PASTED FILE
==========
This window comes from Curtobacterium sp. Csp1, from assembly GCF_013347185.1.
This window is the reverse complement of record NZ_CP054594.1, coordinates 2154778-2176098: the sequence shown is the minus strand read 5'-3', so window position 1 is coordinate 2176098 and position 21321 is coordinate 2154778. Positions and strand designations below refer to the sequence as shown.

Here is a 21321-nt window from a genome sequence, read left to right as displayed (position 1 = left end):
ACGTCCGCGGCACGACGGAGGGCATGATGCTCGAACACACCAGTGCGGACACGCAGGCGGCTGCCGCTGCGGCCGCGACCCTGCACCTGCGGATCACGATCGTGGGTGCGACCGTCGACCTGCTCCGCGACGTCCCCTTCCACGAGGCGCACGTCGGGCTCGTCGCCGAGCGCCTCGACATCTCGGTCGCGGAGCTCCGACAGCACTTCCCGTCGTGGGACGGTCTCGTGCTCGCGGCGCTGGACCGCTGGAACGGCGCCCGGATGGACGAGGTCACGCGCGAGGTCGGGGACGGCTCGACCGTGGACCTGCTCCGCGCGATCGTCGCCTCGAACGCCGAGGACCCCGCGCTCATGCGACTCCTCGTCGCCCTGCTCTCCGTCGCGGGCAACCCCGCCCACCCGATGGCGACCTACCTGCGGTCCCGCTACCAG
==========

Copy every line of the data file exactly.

This window comes from Curtobacterium sp. Csp1, from assembly GCF_013347185.1.
This window is the reverse complement of record NZ_CP054594.1, coordinates 2154778-2176098: the sequence shown is the minus strand read 5'-3', so window position 1 is coordinate 2176098 and position 21321 is coordinate 2154778. Positions and strand designations below refer to the sequence as shown.

Here is a 21321-nt window from a genome sequence, read left to right as displayed (position 1 = left end):
ACGTCCGCGGCACGACGGAGGGCATGATGCTCGAACACACCAGTGCGGACACGCAGGCGGCTGCCGCTGCGGCCGCGACCCTGCACCTGCGGATCACGATCGTGGGTGCGACCGTCGACCTGCTCCGCGACGTCCCCTTCCACGAGGCGCACGTCGGGCTCGTCGCCGAGCGCCTCGACATCTCGGTCGCGGAGCTCCGACAGCACTTCCCGTCGTGGGACGGTCTCGTGCTCGCGGCGCTGGACCGCTGGAACGGCGCCCGGATGGACGAGGTCACGCGCGAGGTCGGGGACGGCTCGACCGTGGACCTGCTCCGCGCGATCGTCGCCTCGAACGCCGAGGACCCCGCGCTCATGCGACTCCTCGTCGCCCTGCTCTCCGTCGCGGGCAACCCCGCCCACCCGATGGCGACCTACCTGCGGTCCCGCTACCAG